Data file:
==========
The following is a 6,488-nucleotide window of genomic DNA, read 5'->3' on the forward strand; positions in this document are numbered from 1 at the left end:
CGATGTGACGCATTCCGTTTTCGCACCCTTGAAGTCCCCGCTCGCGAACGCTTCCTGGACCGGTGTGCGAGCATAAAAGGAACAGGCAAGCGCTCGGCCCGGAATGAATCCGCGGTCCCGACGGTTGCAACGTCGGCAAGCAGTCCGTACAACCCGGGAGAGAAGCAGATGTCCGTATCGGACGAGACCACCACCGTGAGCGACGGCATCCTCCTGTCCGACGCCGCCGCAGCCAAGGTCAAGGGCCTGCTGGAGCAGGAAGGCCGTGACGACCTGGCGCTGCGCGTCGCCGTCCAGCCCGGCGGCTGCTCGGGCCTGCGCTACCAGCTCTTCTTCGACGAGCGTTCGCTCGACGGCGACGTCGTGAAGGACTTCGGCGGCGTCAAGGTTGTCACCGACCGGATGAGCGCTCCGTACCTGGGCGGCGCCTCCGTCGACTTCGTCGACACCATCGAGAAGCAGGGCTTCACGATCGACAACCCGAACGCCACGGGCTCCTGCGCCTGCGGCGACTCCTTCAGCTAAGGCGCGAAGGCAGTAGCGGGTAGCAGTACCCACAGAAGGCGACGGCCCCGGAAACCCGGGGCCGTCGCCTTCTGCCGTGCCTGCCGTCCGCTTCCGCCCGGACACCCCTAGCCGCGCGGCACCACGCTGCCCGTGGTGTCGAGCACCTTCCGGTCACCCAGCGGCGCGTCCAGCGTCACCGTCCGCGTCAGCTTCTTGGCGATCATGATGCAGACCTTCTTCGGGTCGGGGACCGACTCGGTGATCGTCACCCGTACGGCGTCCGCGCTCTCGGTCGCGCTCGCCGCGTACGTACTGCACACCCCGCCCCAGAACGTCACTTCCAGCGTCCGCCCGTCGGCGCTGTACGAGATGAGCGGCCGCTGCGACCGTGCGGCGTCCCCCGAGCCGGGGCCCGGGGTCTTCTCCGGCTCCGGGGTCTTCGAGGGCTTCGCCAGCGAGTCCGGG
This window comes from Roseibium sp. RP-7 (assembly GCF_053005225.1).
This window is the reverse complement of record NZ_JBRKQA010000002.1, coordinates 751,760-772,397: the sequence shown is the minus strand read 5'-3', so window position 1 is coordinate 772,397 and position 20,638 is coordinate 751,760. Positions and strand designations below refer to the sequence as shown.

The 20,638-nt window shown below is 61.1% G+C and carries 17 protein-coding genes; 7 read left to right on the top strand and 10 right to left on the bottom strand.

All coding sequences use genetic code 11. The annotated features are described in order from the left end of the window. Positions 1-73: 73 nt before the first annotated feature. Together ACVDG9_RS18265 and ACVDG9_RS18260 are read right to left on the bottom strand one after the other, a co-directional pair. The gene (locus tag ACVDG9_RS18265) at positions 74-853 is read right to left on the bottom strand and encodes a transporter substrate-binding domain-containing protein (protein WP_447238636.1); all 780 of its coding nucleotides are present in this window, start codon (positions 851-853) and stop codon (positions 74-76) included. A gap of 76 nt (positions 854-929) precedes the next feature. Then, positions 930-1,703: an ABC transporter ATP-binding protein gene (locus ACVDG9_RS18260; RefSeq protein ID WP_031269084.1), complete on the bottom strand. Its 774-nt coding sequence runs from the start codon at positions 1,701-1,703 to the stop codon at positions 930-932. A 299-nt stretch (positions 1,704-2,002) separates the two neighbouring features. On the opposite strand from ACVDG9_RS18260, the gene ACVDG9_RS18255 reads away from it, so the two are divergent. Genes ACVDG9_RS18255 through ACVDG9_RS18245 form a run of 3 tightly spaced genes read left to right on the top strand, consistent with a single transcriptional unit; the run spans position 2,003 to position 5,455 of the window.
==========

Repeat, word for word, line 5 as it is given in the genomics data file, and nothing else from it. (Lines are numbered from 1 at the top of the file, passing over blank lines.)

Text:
The 20,638-nt window shown below is 61.1% G+C and carries 17 protein-coding genes; 7 read left to right on the top strand and 10 right to left on the bottom strand.